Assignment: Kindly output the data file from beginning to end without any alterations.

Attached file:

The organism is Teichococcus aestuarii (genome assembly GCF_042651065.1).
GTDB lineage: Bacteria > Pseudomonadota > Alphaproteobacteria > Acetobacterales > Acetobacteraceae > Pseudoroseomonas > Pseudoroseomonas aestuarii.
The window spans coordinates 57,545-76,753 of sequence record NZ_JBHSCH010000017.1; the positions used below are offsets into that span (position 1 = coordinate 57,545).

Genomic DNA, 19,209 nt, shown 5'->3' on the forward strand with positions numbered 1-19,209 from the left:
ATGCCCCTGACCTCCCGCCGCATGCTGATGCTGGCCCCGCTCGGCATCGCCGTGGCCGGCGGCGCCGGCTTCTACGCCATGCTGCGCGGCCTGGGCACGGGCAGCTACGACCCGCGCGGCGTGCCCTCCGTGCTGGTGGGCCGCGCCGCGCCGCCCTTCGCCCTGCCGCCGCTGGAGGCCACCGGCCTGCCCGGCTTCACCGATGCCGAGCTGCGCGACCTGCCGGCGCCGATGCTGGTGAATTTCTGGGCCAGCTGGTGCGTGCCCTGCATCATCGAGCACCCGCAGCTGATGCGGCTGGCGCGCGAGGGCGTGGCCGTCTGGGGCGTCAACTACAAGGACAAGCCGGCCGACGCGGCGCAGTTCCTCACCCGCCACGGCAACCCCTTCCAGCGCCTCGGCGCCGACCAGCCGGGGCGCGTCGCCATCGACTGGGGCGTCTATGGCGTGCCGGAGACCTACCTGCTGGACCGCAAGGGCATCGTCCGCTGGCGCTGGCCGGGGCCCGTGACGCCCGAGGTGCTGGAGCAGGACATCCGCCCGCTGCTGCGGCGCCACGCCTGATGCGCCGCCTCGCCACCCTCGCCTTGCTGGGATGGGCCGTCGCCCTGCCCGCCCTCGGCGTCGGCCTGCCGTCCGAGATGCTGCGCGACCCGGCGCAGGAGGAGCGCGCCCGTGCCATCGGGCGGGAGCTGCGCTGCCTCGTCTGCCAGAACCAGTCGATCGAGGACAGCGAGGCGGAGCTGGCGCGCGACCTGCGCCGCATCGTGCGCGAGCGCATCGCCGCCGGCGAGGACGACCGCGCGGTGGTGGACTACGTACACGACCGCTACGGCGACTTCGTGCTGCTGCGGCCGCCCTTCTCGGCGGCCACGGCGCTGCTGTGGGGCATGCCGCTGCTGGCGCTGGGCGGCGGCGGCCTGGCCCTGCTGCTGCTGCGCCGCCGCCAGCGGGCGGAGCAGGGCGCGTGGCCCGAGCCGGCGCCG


The organism is Teichococcus aestuarii (genome assembly GCF_042651065.1).
GTDB lineage: Bacteria > Pseudomonadota > Alphaproteobacteria > Acetobacterales > Acetobacteraceae > Pseudoroseomonas > Pseudoroseomonas aestuarii.
The window spans coordinates 57,545-76,753 of sequence record NZ_JBHSCH010000017.1; the positions used below are offsets into that span (position 1 = coordinate 57,545).

Genomic DNA, 19,209 nt, shown 5'->3' on the forward strand with positions numbered 1-19,209 from the left:
ATGCCCCTGACCTCCCGCCGCATGCTGATGCTGGCCCCGCTCGGCATCGCCGTGGCCGGCGGCGCCGGCTTCTACGCCATGCTGCGCGGCCTGGGCACGGGCAGCTACGACCCGCGCGGCGTGCCCTCCGTGCTGGTGGGCCGCGCCGCGCCGCCCTTCGCCCTGCCGCCGCTGGAGGCCACCGGCCTGCCCGGCTTCACCGATGCCGAGCTGCGCGACCTGCCGGCGCCGATGCTGGTGAATTTCTGGGCCAGCTGGTGCGTGCCCTGCATCATCGAGCACCCGCAGCTGATGCGGCTGGCGCGCGAGGGCGTGGCCGTCTGGGGCGTCAACTACAAGGACAAGCCGGCCGACGCGGCGCAGTTCCTCACCCGCCACGGCAACCCCTTCCAGCGCCTCGGCGCCGACCAGCCGGGGCGCGTCGCCATCGACTGGGGCGTCTATGGCGTGCCGGAGACCTACCTGCTGGACCGCAAGGGCATCGTCCGCTGGCGCTGGCCGGGGCCCGTGACGCCCGAGGTGCTGGAGCAGGACATCCGCCCGCTGCTGCGGCGCCACGCCTGATGCGCCGCCTCGCCACCCTCGCCTTGCTGGGATGGGCCGTCGCCCTGCCCGCCCTCGGCGTCGGCCTGCCGTCCGAGATGCTGCGCGACCCGGCGCAGGAGGAGCGCGCCCGTGCCATCGGGCGGGAGCTGCGCTGCCTCGTCTGCCAGAACCAGTCGATCGAGGACAGCGAGGCGGAGCTGGCGCGCGACCTGCGCCGCATCGTGCGCGAGCGCATCGCCGCCGGCGAGGACGACCGCGCGGTGGTGGACTACGTACACGACCGCTACGGCGACTTCGTGCTGCTGCGGCCGCCCTTCTCGGCGGCCACGGCGCTGCTGTGGGGCATGCCGCTGCTGGCGCTGGGCGGCGGCGGCCTGGCCCTGCTGCTGCTGCGCCGCCGCCAGCGGGCGGAGCAGGGCGCGTGGCCCGAGCCGGCGCCG